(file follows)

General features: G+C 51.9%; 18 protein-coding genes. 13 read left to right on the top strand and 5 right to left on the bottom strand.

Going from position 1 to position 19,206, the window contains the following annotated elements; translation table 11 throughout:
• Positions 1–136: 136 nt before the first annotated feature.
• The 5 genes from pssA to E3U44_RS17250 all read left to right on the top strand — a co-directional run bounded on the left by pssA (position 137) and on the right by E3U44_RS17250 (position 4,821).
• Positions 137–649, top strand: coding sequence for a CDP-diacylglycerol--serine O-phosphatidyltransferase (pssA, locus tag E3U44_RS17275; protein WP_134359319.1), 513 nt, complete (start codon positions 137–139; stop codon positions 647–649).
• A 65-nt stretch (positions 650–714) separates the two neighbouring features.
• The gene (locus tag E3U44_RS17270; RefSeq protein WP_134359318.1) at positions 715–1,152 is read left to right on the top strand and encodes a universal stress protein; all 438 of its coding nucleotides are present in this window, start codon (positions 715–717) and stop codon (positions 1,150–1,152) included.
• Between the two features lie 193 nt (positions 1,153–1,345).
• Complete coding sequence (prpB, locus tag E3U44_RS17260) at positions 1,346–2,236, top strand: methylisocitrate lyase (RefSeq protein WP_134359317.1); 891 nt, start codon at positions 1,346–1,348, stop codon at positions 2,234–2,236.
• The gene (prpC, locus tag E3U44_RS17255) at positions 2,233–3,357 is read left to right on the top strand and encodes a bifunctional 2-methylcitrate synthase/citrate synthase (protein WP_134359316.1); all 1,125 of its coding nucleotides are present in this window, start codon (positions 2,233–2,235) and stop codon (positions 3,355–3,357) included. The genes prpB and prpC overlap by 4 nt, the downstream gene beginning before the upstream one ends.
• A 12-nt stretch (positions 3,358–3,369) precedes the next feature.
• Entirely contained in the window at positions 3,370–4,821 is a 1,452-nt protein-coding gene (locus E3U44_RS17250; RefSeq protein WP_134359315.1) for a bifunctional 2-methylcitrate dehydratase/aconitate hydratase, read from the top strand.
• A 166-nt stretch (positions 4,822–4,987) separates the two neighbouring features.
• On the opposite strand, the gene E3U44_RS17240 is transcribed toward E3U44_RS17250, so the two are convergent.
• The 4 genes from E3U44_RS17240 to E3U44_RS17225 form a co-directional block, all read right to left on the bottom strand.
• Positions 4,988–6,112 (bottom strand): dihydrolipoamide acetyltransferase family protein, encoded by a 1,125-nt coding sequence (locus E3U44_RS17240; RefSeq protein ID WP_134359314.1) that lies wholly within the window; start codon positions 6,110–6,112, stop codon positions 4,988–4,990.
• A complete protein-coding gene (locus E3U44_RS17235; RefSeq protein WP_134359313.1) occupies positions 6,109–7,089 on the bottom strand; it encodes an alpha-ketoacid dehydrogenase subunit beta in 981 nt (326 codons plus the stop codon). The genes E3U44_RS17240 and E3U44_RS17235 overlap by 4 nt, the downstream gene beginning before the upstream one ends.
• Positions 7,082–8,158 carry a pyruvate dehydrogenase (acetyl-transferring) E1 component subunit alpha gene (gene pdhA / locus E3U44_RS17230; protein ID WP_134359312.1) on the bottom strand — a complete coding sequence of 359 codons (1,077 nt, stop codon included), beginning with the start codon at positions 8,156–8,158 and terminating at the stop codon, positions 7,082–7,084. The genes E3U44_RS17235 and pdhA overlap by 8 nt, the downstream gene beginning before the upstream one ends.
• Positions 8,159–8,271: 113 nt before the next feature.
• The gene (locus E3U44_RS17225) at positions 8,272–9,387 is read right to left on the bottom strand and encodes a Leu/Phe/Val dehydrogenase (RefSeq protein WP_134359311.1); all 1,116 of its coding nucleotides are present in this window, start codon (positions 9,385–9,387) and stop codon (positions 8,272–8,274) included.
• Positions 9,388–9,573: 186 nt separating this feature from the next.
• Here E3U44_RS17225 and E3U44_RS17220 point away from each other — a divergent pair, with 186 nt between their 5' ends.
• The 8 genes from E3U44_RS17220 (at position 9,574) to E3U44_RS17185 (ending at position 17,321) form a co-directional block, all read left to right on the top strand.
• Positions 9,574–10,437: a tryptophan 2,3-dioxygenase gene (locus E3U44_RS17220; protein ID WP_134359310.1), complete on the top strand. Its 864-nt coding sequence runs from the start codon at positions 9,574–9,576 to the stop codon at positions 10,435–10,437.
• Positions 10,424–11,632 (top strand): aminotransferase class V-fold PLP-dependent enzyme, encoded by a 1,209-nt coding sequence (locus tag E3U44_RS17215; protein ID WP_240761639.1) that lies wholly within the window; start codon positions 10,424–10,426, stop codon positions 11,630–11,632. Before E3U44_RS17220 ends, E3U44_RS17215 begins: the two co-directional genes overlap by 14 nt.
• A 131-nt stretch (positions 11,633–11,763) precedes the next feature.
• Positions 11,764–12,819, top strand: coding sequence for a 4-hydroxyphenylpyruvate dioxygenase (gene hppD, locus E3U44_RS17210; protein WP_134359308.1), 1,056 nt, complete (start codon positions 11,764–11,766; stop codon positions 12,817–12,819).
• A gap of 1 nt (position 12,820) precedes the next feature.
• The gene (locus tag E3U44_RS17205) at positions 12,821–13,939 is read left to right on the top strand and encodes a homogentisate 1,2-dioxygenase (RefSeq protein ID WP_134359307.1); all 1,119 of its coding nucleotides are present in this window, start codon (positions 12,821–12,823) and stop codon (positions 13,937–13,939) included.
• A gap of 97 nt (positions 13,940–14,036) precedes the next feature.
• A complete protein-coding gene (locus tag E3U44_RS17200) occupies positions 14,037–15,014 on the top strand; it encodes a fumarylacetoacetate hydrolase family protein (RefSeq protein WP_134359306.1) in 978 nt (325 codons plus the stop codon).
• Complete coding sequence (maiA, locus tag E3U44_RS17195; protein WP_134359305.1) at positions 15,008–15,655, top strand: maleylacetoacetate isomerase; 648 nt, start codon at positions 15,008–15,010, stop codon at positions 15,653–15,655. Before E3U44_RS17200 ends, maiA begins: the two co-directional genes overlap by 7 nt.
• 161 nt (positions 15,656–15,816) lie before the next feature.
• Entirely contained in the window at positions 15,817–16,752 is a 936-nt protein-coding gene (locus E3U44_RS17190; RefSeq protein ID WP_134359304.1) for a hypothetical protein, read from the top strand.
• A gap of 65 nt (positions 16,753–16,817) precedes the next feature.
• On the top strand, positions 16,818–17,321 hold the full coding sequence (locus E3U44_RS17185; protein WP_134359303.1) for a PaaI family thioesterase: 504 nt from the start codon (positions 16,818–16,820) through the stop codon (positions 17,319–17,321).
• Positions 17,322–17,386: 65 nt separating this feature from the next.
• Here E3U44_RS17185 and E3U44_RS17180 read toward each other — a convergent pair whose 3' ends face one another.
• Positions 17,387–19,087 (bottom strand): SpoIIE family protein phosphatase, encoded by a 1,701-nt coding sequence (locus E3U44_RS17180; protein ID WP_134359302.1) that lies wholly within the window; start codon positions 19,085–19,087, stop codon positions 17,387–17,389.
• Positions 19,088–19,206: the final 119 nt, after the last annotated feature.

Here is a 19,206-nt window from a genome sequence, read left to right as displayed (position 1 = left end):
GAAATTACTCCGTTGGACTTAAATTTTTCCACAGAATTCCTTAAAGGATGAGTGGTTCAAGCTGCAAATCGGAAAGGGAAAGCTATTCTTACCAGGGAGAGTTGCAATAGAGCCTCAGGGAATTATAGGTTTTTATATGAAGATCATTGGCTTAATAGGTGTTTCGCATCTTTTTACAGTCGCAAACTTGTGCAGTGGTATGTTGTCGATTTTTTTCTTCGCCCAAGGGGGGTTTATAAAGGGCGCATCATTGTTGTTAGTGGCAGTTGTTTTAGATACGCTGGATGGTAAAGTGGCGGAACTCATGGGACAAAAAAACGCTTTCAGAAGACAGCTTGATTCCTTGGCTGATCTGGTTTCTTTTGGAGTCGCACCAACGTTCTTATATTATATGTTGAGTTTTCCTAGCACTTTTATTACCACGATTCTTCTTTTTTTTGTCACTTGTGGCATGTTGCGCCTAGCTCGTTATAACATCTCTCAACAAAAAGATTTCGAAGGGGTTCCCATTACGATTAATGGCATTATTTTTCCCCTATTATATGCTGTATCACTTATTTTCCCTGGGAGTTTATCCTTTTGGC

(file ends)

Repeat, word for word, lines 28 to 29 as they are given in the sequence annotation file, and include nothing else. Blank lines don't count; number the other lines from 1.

• A gap of 1 nt (position 12,820) precedes the next feature.
• The gene (locus tag E3U44_RS17205) at positions 12,821–13,939 is read left to right on the top strand and encodes a homogentisate 1,2-dioxygenase (RefSeq protein ID WP_134359307.1); all 1,119 of its coding nucleotides are present in this window, start codon (positions 12,821–12,823) and stop codon (positions 13,937–13,939) included.